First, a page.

Study Tips and Tools

Did you study all night long for your first college exam only to find out you completed failed it? Did you feel completely prepared for the test before but came out completely and utterly drained from any prior knowledge you thought you had walking in? Well, college tests are a lot different from the kinds of tests you had in high school. You can’t just cram the night before to ace your exams; college exams take lots of time and proper planning. Therefore, it is time to alter you study skills to better prepare you for the difficulties that are college level tests.

The very first thing you need to keep in mind every day while studying is to make sure you get an ADEQUATE AMOUNT OF SLEEP every night. Losing one night’s sleep can impair reasoning and memory for up to 4 days, so one all-nighter could JEOPARDIZE your performance of almost your whole midterms or finals week.

  • Sleep consolidates memory within 12 hours of studying the information.
    • Studying the most challenging material right before going to sleep as it makes it easier to recall it the next morning.
  • Sleep deprivation inhibits memory consolidation.

When studying, make sure to USE DIFFERENT METHODS to help you to better understand the material. Finding different ways to study the material leads to better retention, as it subconsciously helps our brains to find deeper patterns among the varied material. Certain methods include:

  • Note Taking: Handwriting your notes actually enhances your encoding of the material, and therefore your memory of the subject. Make sure you’re only writing down relevant information rather than copying from the book word for word.
  • Verbal Approach: There are many different ways to study verbally, such as simply repeating the information until you can say it without reading off your notes, putting into a song as a way to remember, or explaining the information to yourself or a friend.
  • Auditory Approach: Listening to yourself or a friend say the information over and over can help some to fully understand what they are trying to learn. Rewatching or listening to the professor’s lectures are also a good way to help one better retain the information.
  • Visual Approach: Using graphs, diagrams, flowcharts and most importantly mind map, is an excellent way to quiz yourself on your knowledge, and also be able to visualize all the links between concepts.
  • Find A Friend: Having a friend to study with can have its advantages when trying to learn new material. If you don’t understand a concept, they may explain it in a different way that may make more sense to you and vice versa. Explaining a concept to someone improves your own encoding of the concept and strengthens your ability to explain it again during your exam.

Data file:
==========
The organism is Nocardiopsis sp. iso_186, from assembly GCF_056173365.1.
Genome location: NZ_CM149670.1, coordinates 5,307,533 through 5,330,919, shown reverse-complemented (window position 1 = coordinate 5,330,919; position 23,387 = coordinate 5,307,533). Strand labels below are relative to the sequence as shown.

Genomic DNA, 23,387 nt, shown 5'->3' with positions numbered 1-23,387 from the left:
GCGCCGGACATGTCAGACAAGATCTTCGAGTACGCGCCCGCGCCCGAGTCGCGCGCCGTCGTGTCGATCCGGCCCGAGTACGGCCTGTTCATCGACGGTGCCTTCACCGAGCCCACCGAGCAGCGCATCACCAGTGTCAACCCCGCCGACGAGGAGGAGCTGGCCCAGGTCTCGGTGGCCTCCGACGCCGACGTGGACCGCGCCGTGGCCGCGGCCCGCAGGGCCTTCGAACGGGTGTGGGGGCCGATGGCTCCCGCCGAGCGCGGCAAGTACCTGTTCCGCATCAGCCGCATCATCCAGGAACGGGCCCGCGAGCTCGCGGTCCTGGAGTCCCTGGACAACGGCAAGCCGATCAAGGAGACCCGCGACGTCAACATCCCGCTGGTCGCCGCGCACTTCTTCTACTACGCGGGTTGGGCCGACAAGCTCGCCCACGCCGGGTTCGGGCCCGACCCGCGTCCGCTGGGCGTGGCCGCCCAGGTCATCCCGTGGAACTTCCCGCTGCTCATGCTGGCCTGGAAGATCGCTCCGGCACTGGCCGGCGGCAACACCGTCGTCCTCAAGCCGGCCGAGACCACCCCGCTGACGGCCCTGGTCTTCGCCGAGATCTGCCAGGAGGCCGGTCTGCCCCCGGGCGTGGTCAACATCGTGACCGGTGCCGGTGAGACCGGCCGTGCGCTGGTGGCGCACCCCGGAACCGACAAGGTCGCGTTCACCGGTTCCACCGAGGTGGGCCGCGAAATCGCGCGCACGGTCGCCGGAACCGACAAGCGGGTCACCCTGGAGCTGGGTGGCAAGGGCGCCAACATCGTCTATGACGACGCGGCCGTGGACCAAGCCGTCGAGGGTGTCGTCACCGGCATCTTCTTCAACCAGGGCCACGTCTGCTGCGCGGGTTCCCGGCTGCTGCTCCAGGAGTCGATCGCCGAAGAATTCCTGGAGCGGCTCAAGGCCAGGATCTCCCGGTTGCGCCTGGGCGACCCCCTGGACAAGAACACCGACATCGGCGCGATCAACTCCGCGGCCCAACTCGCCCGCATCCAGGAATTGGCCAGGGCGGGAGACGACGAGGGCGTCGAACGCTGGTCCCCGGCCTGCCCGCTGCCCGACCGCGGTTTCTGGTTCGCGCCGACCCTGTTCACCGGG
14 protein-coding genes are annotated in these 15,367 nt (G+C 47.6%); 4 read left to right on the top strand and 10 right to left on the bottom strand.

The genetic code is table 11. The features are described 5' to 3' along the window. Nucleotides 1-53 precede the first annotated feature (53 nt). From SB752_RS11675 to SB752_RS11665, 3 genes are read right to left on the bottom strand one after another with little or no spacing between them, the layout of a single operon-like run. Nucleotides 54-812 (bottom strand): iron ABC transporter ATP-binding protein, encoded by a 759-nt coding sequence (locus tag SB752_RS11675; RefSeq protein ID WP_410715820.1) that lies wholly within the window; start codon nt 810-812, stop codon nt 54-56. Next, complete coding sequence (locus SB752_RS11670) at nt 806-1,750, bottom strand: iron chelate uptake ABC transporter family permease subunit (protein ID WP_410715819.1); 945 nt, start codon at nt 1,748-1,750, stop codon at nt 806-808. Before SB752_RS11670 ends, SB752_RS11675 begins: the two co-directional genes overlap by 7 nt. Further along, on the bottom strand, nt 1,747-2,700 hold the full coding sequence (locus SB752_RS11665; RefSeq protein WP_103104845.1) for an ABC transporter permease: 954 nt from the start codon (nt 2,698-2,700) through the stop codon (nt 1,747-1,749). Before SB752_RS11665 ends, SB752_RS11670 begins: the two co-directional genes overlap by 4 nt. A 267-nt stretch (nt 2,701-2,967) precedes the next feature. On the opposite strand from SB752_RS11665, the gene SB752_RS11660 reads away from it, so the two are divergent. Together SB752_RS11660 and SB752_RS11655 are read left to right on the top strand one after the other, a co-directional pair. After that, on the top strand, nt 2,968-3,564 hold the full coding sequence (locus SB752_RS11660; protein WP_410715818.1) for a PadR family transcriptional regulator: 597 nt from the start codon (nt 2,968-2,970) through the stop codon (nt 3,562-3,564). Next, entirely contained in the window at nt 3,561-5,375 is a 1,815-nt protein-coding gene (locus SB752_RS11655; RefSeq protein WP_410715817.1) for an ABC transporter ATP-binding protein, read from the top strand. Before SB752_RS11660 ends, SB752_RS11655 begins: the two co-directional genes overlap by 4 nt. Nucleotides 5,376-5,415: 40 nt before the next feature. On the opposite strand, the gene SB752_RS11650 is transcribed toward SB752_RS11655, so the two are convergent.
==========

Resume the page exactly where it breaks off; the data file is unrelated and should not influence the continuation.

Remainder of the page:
• Test Yourself: Research shows that testing yourself can help improve long-term memory and our ability to retrieve important information when it is needed. Tests can help to show us what we know and understand what we still need to learn.

Everytime you sit down to study, it is important that you make sure to ELIMINATE ALL DISTRACTIONS. Being able to sit down and study for hours on end can be hard to do with all the distractions in the world, especially if your phone is sitting right next to you. Some simple ways to manage these distractions are to 1) find a quiet study spot that has limited traffic coming through, 2) control any noise that may be surrounding you with a soothing playlist and some noise cancelling headphones, 3) go ahead and turn off your phone as nothing beneficial to studying can come from it, and 4) don’t be afraid to let people know you’re studying so they won’t continuously disturb you or tempt you with offers to hang out.

Try to not wait until last minute to begin studying. Usually you will have three or four tests to cover all the material for the semester, so each test will have a lot of substance to it. As soon as you are aware of the test date, begin WEEKLY REVIEWS of the notes taken that week in order to start preparing for the test, so there’s no need for cramming as the test day approaches. Rewrite any lecture notes if they are too messy or disorganized. Organize your notes into binders or file folders. Make SUMMARY NOTES on the important concepts and information. Look at how the material covered relates to the course as a whole.

Technology can be a great help while studying, too. Google Calendar will help keep you organized. Apps like Wunderlist and Evernote will help keep your to-dos and notes organized from your phone to your laptop. will play music that will help you focus on your work. If you’re the type that can’t help but check your Facebook or Instagram, install distraction blockers like Freedom or the Google Chrome add-on Stay Focused. If you’re working on that thirty page paper for you history class, take advantage of Google Drive to make sure all your hard work is backed up in case coffee accidentally spills all over your computer. If you’re the type that loves flashcards to help you study, try Quizlet – full of games to help you study and an easy way to keep all your flashcards organized. Other study tools that are worth checking out: Wolfram Alpha, Khan Academy, and Scannable.

Becoming accustomed to studying can be a long and tedious process, but once you get the hang of it and discover which study methods work the best for you, it becomes a lot simpler and a lot more efficient. With these tips, there’s no reason why you can’t ace your tests!


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